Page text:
“Can two walk together, except they be agreed?” (KJV). Who can argue with that limpid question? I do not know if I have ever heard an exposition of this verse in its context. What I have heard is a call for separation from believers in Christ based on a lack of agreement in some area not remotely connected with the prophet’s concerns.
Amos 3:3 has been abused to reinforce an idea of separation which cannot be supported by the text of Scripture. The argument often runs along these lines: “You and I disagree and therefore we cannot walk together. We might agree on the fundamentals of the faith, but we disagree on music styles, Bible versions, standards of modesty, church polity, etc. and the application of degrees of separation.” A priori to this line of reasoning is that in essence one of the two has reached the “right” position and agreement is required in order to walk together (i.e., fellowship). Amos 3:3 raises a number of questions about the interpretive integrity of its use to support questionable applications of biblical separation.
The first question deals with the context. Amos 3:3, like all Scripture, was given for our profit. However, the use of this 8th century B.C.E. question as a valid support for 21st century applications of separation should be viewed with suspicion when the context is ignored and with our present situation so far removed from the author’s original intent. Amos addresses the people of God and primarily the Northern Kingdom of Israel with a call in verse 1: “Hear this word that the Lord has spoken against you.” Verse 2 demonstrates that God had chosen Israel for His special purposes and that Israel was deserving of judgment due to her departure from the living God. The seven questions found in verses 3-8 set forth a cause and effect relationship which evidences the divine right for God to judge His people. We must exercise great exegetical care to not simply tack on the Word of God to our preconceived notions of separation.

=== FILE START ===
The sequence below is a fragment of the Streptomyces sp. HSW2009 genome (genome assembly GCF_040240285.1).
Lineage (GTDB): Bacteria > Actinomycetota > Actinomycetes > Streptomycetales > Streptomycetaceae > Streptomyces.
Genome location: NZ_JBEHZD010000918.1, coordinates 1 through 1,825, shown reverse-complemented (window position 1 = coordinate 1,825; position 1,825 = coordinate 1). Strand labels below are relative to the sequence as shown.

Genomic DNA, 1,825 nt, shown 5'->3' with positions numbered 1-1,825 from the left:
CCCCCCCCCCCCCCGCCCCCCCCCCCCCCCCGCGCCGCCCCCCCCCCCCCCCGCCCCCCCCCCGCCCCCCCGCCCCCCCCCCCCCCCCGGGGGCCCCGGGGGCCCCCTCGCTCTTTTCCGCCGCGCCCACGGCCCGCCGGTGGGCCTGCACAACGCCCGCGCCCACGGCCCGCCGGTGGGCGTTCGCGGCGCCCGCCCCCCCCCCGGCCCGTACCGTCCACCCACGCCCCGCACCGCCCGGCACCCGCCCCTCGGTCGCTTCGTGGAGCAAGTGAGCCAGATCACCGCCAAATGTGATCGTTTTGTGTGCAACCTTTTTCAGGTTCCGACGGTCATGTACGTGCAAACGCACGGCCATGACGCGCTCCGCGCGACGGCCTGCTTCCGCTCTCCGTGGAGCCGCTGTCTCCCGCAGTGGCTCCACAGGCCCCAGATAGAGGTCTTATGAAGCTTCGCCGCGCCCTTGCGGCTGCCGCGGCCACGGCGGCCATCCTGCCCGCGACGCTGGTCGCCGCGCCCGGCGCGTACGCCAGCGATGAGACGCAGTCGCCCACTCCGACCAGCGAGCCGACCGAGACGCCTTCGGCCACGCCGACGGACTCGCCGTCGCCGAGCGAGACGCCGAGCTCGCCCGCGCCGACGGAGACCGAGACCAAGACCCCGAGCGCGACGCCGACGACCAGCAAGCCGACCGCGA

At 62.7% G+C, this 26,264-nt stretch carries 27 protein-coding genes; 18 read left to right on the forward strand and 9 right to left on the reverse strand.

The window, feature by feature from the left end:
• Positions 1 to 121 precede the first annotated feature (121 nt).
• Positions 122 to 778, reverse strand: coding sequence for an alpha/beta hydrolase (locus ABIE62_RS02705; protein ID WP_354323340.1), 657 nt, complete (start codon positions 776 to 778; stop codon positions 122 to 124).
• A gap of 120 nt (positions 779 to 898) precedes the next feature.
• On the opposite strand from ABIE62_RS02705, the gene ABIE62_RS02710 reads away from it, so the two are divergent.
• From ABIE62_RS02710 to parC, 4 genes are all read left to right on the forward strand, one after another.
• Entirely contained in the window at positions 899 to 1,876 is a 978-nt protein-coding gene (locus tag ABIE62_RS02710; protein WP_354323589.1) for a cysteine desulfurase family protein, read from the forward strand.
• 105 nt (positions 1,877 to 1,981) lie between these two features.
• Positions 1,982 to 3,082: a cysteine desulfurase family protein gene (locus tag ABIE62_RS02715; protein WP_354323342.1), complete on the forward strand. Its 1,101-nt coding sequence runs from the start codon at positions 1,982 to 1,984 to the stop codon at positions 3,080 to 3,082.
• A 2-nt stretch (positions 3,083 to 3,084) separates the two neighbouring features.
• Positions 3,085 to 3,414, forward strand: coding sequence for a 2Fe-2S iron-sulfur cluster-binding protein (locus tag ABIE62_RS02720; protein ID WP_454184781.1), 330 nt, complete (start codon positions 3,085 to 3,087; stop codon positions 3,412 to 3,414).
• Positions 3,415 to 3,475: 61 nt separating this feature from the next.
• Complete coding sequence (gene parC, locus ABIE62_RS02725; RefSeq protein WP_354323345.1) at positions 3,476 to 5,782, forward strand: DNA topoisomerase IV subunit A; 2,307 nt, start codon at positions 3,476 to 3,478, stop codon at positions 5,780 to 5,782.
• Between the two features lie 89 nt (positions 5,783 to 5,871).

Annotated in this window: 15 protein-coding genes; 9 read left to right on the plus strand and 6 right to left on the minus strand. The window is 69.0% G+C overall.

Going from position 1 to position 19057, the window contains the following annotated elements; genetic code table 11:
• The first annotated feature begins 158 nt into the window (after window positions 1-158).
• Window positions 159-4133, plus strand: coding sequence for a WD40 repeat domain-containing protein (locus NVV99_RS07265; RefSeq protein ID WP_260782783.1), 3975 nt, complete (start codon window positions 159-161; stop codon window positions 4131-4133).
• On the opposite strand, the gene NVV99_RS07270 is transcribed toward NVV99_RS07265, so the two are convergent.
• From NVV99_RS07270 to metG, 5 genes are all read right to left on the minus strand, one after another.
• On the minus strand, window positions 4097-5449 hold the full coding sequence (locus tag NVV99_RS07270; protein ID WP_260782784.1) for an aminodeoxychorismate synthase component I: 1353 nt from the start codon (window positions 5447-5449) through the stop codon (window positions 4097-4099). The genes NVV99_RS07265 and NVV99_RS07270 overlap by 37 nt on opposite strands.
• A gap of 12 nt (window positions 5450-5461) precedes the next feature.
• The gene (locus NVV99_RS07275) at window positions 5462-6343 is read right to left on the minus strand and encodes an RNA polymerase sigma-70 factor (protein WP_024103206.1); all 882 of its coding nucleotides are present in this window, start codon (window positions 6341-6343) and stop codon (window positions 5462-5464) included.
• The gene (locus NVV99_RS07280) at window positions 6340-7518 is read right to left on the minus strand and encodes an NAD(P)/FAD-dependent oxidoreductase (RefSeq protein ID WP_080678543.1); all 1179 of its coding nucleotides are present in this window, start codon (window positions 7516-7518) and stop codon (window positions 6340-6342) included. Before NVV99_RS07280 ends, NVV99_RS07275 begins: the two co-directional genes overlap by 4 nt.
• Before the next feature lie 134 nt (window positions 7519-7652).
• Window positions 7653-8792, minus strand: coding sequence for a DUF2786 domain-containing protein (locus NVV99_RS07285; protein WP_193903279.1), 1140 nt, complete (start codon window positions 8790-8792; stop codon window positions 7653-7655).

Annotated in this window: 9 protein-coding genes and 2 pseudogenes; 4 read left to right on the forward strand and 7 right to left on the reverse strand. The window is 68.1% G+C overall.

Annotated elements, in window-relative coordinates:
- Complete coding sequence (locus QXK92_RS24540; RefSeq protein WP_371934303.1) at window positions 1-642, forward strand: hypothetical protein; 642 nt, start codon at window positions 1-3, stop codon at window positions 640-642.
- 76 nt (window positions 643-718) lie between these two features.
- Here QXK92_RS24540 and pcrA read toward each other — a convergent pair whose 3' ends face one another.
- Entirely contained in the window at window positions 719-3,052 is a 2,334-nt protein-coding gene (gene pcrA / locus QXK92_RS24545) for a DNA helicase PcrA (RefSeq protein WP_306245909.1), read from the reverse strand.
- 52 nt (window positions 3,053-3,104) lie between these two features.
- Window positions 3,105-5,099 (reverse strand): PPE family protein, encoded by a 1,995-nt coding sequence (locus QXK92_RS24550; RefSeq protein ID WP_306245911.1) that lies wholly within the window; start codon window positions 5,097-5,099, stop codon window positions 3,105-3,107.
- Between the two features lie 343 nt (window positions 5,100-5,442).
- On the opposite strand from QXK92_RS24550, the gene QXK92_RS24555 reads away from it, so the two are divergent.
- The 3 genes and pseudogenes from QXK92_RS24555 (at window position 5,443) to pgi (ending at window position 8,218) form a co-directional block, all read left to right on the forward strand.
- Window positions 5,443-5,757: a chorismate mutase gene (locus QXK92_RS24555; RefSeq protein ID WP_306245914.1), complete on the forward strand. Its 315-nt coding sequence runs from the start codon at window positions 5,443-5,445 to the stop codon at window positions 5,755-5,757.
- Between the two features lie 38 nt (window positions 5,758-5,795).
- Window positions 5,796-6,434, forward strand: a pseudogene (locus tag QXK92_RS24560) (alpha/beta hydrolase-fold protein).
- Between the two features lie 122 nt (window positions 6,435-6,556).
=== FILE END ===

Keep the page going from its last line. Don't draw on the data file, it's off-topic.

The second question deals with the translation. The KJV as noted above appears to lend itself to the application that there can be no walking together without agreement. Divorced from its context and read from a separatist perspective one can easily understand how the verse might be applied in this way. However, we should consider some other translations. The ESV translates this verse – “Do two walk together, unless they have agreed to meet?” The NASB translates: “Do two men walk together unless they have made an appointment?” Here the emphasis shifts from pre-walk agreement in order to walk together (KJV) to agreement to meet in order to walk together.
The third question deals with the meaning of the Hebrew word “agree.” The root word means “to appoint.” In its Niphal form it “may also designate making an appointment.” Keil-Delitzsch notes the following: “nō’ad, to betake one’s self to a place, to meet together at an appointed place or an appointed time; not merely to agree together.” When we force our 21st century definition of “agreement” into the text we do a disservice to the inspired Word.